Gary Bisbee 35:54
I certainly agree with that. Back in March 2020. Early in the COVID crisis, I interviewed Dr. Mark McClellan, who talked at that point about there being a new normal. And of course, a lot of people since then have talked about that. Do you have any thoughts about what might be a lasting change coming out of COVID?
Seema Verma 36:20
There are a few things I would say. Obviously telehealth, there were also some changes that we made things like an at-home hospital without walls, as I just kind of think about where we are today with a Delta variant now sort of reversing a lot of the progress that we made in terms of whether it’s maths or schools and things like that. But we need to get to the perspective that this is going to be endemic, and there’s going to be communities that are going to experience outbreaks. And a lot of the restrictions that we put in place initially, were factored on a couple of different things. Most of them were the supply issue, making sure that we had supplies to deal with a potential stress on the healthcare system. And I think we resolved the supply issue where he figured it out. Okay, I think most of the healthcare systems now feel pretty comfortable with the supplies that they have. The biggest issue now is staffing. It’s not even necessarily capacity inside the hospital. But I think we have to know that this isn’t going to end COVID. And so we’re decreasing, but you’re going to have these surges, or you may have another type of virus that comes. And so I think we need to think about whether this is going to be the status quo. We need to figure out how we make our healthcare system more resilient. How do they quickly expand services? Across that, we’ve been talking about value-based care and how we’re trying to keep people out of the hospital. And so hospitals may not be as large or they may be refashioning how they do business to do more outpatient care, but then you have a pandemic that comes along and you need your health care system to be big. And this is where I think we’ve got to be creative. We have surgery centers across the country, it’s not clear to me that they were ever really utilized in the way that they could have been, they could have done a lot of the surgeries that maybe hospitals couldn’t do because they were doing COVID care. So I think it’s almost rethinking every community’s COVID plan and that they need to be able to figure out how to increase capacity very quickly. One of the biggest barriers right now is staffing. And so we need to think about maybe a nationalized system to move people around quickly. I think the hospitals did a lot of that. It happened organically, that maybe a more organized, systematic place of Okay, we’re dealing with an outbreak here or there. Now, it gets tricky when the entire country is going through a big outbreak. But I think we have enough experience that we really need to be able to turnkey, and make the rapid expansion of services available across the country in lieu of shutting things down or restricting kids going back to school. I think the American public is kind of fed up with that. And we’re losing that battle or that issue. I think the best way to figure out how we can make sure our healthcare system can deal with these inevitable up-and-down and ups-and-downs and requirements for increasing their capacity.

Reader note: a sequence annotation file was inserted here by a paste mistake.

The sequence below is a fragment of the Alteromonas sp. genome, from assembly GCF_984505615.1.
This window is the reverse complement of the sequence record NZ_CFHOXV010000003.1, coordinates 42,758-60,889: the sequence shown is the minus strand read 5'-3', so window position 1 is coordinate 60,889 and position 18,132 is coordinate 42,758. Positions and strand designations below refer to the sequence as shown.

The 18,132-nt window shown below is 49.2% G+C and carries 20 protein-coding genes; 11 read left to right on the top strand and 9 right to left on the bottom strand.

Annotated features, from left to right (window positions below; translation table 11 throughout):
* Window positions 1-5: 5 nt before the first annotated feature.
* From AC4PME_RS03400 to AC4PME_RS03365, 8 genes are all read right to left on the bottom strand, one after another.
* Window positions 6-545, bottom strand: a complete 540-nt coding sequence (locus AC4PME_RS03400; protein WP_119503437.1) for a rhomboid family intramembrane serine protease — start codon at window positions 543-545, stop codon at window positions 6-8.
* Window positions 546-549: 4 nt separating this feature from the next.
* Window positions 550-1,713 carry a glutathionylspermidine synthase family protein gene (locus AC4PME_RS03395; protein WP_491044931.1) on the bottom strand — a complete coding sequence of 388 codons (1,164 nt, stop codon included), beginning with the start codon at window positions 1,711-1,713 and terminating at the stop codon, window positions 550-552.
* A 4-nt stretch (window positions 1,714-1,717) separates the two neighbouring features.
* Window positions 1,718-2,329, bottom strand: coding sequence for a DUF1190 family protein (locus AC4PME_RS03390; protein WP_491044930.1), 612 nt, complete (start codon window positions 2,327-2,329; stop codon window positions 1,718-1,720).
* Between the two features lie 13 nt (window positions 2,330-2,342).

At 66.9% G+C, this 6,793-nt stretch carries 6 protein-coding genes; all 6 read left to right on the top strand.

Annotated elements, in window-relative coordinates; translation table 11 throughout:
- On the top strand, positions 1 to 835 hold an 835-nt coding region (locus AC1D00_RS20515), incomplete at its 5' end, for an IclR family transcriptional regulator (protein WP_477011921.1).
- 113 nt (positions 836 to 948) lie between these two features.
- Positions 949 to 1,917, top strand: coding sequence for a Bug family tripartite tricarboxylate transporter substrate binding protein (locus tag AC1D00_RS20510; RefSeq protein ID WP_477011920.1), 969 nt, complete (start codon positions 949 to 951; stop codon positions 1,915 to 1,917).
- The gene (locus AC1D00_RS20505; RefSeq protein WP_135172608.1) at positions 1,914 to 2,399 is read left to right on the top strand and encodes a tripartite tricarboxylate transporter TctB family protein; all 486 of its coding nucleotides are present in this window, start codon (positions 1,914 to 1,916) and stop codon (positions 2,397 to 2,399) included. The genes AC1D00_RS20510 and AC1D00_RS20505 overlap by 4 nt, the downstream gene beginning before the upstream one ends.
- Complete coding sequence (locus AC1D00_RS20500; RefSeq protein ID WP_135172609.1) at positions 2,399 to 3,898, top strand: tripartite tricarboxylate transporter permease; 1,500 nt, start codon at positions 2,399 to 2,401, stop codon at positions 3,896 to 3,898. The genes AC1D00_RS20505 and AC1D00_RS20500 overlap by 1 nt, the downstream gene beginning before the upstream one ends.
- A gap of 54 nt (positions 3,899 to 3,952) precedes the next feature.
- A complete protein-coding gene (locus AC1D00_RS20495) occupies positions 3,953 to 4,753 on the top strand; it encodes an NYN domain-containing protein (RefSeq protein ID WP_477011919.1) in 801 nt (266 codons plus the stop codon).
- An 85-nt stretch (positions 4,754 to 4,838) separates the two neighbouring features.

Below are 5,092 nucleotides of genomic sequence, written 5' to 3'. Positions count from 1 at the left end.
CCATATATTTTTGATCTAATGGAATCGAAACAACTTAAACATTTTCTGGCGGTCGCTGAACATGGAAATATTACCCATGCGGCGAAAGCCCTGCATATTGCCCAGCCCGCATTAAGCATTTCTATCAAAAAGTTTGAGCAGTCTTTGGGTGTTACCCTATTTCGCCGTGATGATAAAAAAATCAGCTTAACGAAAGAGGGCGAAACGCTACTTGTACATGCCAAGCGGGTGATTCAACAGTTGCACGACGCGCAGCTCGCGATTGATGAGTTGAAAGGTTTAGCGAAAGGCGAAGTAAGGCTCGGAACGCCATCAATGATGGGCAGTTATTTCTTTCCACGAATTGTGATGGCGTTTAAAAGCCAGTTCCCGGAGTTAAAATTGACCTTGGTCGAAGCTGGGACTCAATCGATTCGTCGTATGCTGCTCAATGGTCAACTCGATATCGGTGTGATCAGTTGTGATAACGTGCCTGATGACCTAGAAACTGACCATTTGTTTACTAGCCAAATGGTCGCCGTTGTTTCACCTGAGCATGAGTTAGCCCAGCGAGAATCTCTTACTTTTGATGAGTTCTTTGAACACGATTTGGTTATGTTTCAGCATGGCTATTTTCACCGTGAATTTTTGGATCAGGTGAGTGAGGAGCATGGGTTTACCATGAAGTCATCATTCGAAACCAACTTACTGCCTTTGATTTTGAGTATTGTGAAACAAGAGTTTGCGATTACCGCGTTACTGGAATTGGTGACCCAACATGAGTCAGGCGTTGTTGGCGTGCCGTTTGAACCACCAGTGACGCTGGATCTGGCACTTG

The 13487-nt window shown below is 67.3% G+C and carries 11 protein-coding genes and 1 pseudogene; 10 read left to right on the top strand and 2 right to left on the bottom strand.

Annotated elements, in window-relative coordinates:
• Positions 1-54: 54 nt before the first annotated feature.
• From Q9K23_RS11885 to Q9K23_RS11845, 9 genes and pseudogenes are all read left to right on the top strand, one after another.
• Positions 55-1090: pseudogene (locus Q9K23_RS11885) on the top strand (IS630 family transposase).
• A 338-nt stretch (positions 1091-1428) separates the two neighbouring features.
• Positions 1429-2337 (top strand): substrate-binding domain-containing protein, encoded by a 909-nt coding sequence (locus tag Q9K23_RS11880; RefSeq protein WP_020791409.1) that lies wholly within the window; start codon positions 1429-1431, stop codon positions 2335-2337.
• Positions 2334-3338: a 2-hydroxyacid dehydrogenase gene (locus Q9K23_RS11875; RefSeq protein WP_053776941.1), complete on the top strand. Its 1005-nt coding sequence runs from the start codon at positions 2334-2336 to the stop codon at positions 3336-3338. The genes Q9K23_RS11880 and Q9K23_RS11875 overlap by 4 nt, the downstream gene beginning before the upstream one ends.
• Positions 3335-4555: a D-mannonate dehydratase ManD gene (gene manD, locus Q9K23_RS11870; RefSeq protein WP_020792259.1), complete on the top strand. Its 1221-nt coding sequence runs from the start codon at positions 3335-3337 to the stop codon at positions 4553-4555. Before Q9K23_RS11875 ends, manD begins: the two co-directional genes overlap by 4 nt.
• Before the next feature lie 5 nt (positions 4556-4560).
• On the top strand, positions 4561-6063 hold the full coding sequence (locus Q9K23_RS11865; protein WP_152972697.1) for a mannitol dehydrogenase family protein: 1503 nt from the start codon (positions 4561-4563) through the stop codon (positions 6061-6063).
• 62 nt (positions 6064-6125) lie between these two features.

Gary Bisbee 39:24
While you were there during Operation warp speed, which was an amazing, just an amazing feat. I interviewed Alex Gorsky from J&J. Not too long ago about that. The current situation, which is we’re just having difficulty getting people vaccinated at least getting enough of the vaccinated. If you were back at CMS, would you be thinking about that and is there anything that CMS could do to help get more people vaccinated?
Seema Verma 39:56
One of the biggest contributions of CMS towards vaccines and operation work speed was making sure that they were free of charge. So we put out all of the regulations and kind of, we worked with providers across the country to figure out how to make that happen. So that was the first thing. The power of CMS is that they are serving over 140 million Americans. So almost half of the country is served by Medicaid. So we know who these people are. And we also have the data systems between Medicaid and Medicare to say, who’s covered and who’s not. And so I think the power of that data is really important, because it now lets us know, hey, who do we need to focus on? I think, also, another thing that CMS can do, and they’ve increased reimbursement for vaccines. So they’ve done a little bit about that as well. But I think incentives to patients-incentives to providers as well, at the end of the day, the one thing that I learned at CMS is it’s all about financial alignment and financial incentives. That is the power of CMS and what they can bring to bear. So it’s figuring out, do I say to a patient, let me figure out how to lower your costs. If you get your vaccine or your providers, how do we encourage them to help their patients and educate them about the benefits of vaccines?